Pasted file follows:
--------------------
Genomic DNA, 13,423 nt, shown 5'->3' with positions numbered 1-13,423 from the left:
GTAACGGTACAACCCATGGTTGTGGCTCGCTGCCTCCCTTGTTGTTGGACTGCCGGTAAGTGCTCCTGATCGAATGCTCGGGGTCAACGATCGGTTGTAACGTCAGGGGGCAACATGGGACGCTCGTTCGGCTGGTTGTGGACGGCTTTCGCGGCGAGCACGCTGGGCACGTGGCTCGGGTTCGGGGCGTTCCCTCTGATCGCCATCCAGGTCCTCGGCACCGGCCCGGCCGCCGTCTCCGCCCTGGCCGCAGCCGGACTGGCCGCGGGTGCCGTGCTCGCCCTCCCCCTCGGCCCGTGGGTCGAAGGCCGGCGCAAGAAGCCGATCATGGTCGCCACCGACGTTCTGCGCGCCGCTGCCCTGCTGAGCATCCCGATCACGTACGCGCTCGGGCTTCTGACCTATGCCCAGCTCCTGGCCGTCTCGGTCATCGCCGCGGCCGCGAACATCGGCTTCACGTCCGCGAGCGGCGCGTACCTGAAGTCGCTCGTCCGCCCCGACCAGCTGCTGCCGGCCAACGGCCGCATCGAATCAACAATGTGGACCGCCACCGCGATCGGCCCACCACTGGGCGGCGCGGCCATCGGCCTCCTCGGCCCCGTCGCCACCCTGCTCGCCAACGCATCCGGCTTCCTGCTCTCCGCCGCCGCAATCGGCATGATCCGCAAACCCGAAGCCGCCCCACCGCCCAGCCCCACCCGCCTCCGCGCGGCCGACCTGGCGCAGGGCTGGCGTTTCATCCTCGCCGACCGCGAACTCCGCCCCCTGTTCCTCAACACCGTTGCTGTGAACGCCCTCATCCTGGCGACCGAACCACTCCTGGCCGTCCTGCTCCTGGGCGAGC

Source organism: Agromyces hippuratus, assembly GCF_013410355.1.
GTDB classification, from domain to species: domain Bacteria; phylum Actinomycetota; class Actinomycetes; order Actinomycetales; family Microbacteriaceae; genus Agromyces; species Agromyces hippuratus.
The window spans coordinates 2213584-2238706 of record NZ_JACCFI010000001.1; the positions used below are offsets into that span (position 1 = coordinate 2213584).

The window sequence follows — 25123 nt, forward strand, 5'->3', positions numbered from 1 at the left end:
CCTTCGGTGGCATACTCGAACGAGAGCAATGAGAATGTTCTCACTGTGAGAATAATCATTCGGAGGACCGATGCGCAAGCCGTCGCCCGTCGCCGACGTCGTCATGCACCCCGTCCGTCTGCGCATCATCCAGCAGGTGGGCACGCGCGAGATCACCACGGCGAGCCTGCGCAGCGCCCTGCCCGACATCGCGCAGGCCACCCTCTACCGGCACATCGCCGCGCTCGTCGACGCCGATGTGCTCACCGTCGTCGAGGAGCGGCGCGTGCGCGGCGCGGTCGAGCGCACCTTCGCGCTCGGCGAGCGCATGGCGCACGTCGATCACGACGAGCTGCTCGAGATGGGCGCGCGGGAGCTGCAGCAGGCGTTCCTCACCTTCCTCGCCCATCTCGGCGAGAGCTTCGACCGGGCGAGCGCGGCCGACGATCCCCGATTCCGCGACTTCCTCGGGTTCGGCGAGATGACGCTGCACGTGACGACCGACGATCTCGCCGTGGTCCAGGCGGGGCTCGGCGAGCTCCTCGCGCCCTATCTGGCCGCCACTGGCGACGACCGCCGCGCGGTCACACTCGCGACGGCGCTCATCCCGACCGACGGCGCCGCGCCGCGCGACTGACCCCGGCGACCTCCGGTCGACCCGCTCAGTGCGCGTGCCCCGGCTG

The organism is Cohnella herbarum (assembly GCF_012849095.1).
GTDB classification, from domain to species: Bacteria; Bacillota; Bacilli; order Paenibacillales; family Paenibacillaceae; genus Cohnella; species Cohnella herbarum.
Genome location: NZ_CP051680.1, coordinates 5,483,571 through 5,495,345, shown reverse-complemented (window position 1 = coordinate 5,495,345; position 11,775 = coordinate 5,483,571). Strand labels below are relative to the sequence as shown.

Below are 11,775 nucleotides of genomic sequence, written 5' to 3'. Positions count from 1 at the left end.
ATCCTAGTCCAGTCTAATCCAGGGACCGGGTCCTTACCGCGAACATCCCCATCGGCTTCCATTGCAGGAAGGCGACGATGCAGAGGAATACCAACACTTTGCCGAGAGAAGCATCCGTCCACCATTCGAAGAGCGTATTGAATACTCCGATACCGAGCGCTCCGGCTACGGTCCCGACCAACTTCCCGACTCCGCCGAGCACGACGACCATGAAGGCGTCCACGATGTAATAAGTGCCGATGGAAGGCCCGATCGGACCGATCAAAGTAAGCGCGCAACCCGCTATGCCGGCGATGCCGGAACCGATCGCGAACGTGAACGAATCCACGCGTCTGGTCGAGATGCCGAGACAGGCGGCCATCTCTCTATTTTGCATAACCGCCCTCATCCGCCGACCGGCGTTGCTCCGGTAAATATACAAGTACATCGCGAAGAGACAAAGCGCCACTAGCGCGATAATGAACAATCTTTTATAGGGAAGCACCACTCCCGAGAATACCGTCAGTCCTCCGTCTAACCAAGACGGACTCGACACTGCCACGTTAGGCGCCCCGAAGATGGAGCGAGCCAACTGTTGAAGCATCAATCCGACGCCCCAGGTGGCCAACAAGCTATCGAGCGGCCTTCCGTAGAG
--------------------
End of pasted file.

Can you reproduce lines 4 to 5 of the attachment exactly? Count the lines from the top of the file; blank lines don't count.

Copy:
GTDB classification, from domain to species: domain Bacteria; phylum Actinomycetota; class Actinomycetes; order Actinomycetales; family Microbacteriaceae; genus Agromyces; species Agromyces hippuratus.
The window spans coordinates 2213584-2238706 of record NZ_JACCFI010000001.1; the positions used below are offsets into that span (position 1 = coordinate 2213584).